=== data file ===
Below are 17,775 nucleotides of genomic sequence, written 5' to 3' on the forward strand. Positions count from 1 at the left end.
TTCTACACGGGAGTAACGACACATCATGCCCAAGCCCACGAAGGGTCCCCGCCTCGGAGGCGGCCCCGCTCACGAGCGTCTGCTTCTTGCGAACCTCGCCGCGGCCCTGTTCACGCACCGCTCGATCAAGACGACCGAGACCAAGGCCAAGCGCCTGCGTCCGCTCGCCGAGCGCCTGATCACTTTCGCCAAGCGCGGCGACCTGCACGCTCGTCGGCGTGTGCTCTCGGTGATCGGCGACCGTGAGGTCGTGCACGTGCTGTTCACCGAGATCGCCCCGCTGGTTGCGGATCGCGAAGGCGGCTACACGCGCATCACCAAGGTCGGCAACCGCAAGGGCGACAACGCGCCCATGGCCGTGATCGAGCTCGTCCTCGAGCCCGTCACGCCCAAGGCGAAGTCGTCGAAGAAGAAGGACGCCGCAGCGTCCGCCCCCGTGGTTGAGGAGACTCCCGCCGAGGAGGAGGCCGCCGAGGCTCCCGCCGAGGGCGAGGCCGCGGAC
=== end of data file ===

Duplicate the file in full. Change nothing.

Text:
Below are 17,775 nucleotides of genomic sequence, written 5' to 3' on the forward strand. Positions count from 1 at the left end.
TTCTACACGGGAGTAACGACACATCATGCCCAAGCCCACGAAGGGTCCCCGCCTCGGAGGCGGCCCCGCTCACGAGCGTCTGCTTCTTGCGAACCTCGCCGCGGCCCTGTTCACGCACCGCTCGATCAAGACGACCGAGACCAAGGCCAAGCGCCTGCGTCCGCTCGCCGAGCGCCTGATCACTTTCGCCAAGCGCGGCGACCTGCACGCTCGTCGGCGTGTGCTCTCGGTGATCGGCGACCGTGAGGTCGTGCACGTGCTGTTCACCGAGATCGCCCCGCTGGTTGCGGATCGCGAAGGCGGCTACACGCGCATCACCAAGGTCGGCAACCGCAAGGGCGACAACGCGCCCATGGCCGTGATCGAGCTCGTCCTCGAGCCCGTCACGCCCAAGGCGAAGTCGTCGAAGAAGAAGGACGCCGCAGCGTCCGCCCCCGTGGTTGAGGAGACTCCCGCCGAGGAGGAGGCCGCCGAGGCTCCCGCCGAGGGCGAGGCCGCGGAC